We will fight hard tomorrow: Dravid
Rahul Dravid cautioned the Australians against taking the 95-run target lightly, saying the Indians will come out and "fight hard" on day 5.Updated: Dec 30, 2003 01:20 IST
Vice-captain Rahul Dravid on Monday cautioned the Australians against taking the 95-run victory target lightly, saying the Indians will come out and "fight hard" on the final day of the third cricket Test.
India, after conceding a 192-run first innings lead, were bowled out for 286 in their second essay on the fourth day on Monday, thus giving the hosts an easy chance to level the four-match Test series 1-1.
"It is not a very big target, but we will come out and fight hard tomorrow. It (fightback) is the goal for the series. Whenever we have been pushed down, we have bounced back. So we will carry it tomorrow as well," Dravid said making India's intentions clear that they would not surrender the 1-0 lead meekly on the final day tomorrow.
Dravid, who was unlucky to miss his century by just eight runs, said that another 80-odd runs lead on the difficult Melbourne Cricket Ground track could have put India in a commanding position.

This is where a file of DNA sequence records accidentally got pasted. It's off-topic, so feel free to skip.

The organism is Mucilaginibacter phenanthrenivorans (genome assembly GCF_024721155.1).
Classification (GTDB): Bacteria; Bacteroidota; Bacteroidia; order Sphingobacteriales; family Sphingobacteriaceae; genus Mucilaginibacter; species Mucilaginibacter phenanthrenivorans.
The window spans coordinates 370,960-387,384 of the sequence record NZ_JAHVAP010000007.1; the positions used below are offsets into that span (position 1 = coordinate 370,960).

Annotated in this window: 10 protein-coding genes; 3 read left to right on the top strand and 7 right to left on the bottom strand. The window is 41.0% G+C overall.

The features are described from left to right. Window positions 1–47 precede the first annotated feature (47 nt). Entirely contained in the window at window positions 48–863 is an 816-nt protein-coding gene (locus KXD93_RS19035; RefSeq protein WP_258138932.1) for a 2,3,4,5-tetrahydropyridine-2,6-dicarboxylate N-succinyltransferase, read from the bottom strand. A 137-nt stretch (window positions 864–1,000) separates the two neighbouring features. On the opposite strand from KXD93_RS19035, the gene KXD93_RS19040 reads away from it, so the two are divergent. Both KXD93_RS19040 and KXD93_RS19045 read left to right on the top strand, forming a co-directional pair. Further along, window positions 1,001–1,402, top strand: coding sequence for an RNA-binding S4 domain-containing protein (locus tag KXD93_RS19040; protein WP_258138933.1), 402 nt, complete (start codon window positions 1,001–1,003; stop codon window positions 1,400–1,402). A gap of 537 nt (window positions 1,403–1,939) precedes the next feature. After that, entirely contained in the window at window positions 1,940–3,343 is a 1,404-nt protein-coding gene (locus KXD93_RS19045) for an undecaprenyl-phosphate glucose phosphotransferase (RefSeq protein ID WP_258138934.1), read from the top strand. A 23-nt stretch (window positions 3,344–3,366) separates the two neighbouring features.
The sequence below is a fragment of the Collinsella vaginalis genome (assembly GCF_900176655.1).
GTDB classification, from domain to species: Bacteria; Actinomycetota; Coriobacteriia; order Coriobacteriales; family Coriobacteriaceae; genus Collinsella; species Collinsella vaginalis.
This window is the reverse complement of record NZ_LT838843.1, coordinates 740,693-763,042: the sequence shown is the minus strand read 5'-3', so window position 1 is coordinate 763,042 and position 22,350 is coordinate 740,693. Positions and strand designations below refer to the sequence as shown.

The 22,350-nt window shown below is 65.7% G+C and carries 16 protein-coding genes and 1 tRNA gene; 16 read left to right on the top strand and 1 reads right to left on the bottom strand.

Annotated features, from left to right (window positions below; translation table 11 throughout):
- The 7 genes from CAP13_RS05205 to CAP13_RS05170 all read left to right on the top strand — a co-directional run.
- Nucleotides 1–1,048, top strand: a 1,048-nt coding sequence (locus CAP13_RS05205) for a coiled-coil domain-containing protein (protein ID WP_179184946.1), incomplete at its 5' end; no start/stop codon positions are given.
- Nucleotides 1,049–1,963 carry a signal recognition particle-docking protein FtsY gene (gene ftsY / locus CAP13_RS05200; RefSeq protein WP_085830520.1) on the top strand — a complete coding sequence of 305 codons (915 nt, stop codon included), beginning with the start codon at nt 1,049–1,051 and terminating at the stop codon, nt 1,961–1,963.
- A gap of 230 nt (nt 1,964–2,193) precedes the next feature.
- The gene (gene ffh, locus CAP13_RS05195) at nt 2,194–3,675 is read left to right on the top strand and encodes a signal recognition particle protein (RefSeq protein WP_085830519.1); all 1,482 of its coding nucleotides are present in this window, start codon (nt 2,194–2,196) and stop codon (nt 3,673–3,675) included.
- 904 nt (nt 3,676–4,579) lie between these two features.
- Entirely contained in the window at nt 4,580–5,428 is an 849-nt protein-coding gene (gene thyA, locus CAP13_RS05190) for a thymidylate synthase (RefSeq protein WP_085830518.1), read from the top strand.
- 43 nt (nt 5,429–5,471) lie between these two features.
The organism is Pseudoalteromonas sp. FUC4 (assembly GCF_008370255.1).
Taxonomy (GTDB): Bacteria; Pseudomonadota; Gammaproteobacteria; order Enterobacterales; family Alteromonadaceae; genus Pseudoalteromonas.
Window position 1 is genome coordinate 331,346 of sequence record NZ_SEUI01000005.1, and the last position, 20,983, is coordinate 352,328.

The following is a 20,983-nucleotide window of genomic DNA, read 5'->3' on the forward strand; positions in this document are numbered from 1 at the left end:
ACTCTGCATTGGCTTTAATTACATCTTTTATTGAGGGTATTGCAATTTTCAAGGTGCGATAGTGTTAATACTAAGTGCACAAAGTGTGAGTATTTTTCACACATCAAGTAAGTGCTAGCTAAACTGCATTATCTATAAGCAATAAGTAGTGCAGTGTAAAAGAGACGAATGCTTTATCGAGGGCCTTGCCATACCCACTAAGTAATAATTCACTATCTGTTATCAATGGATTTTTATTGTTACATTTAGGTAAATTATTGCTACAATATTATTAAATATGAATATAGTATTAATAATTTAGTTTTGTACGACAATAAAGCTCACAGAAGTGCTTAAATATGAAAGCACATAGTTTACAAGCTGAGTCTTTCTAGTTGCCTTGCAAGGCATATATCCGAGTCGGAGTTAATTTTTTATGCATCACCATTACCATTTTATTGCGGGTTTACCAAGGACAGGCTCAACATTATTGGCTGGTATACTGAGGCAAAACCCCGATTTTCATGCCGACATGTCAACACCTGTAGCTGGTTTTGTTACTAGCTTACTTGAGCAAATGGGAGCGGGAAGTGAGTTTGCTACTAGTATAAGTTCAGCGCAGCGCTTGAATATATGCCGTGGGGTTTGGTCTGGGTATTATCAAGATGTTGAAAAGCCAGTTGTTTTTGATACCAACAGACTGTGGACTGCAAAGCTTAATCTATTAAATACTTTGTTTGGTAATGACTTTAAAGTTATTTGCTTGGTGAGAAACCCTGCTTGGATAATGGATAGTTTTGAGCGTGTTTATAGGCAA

"It was not the easiest of wickets to bat on but we did a lot of hard work and showed some character in scoring the runs. But probably we fell about 80 runs short. We would have liked to take a lead of 200 runs."
Dravid said what India lacked was a big partnership and good contribution from batsmen down the order.
"We needed a special partnership and nothing like Kolkata or Adelaide happened today. No one even scored a century in the second innings."
"The tailenders also failed to contribute anything substantial to the score. It is an area where we need to work on as the team needs more from them with the bat," Dravid said.
"The guys are working hard at the nets and getting enough time for batting practice. But unlike the lower order batsmen of other teams, they are not being able to contribute much."
The Indian vice-captain, whose 92 was the top score for the side, blamed his dismissal to a "bad shot".
"I did not lose concentration as I was prepared to bat for long hours. It was just a bad shot. I followed the ball to the wicketkeeper," said Dravid, whose patient knock came to an end when he nicked a Brett Lee delivery to wicket-keeper Adam Gilchrist.
He also praised the Australian bowlers for sticking to a good line and hoped the Indian bowlers would do the same while defending the target.
"Their bowlers did a good job and Nathan Bracken in particular was quite impressive. They all maintained a good line and length. When we bowl tomorrow we can try the same way."
India's bid to stop the Australians in achieving the target would largely depend on an injured Zaheer Khan, but Dravid said the left-arm seamer may not have a go at the world champions on Tuesday.
"(Physiotherapist) Andrew Leipus and Zaheer have to take the decision. But at the same time he is a young bowler and has a bright career, which is very important. He just can't risk his future." Dravid said.
First Published: Dec 29, 2003 14:49 IST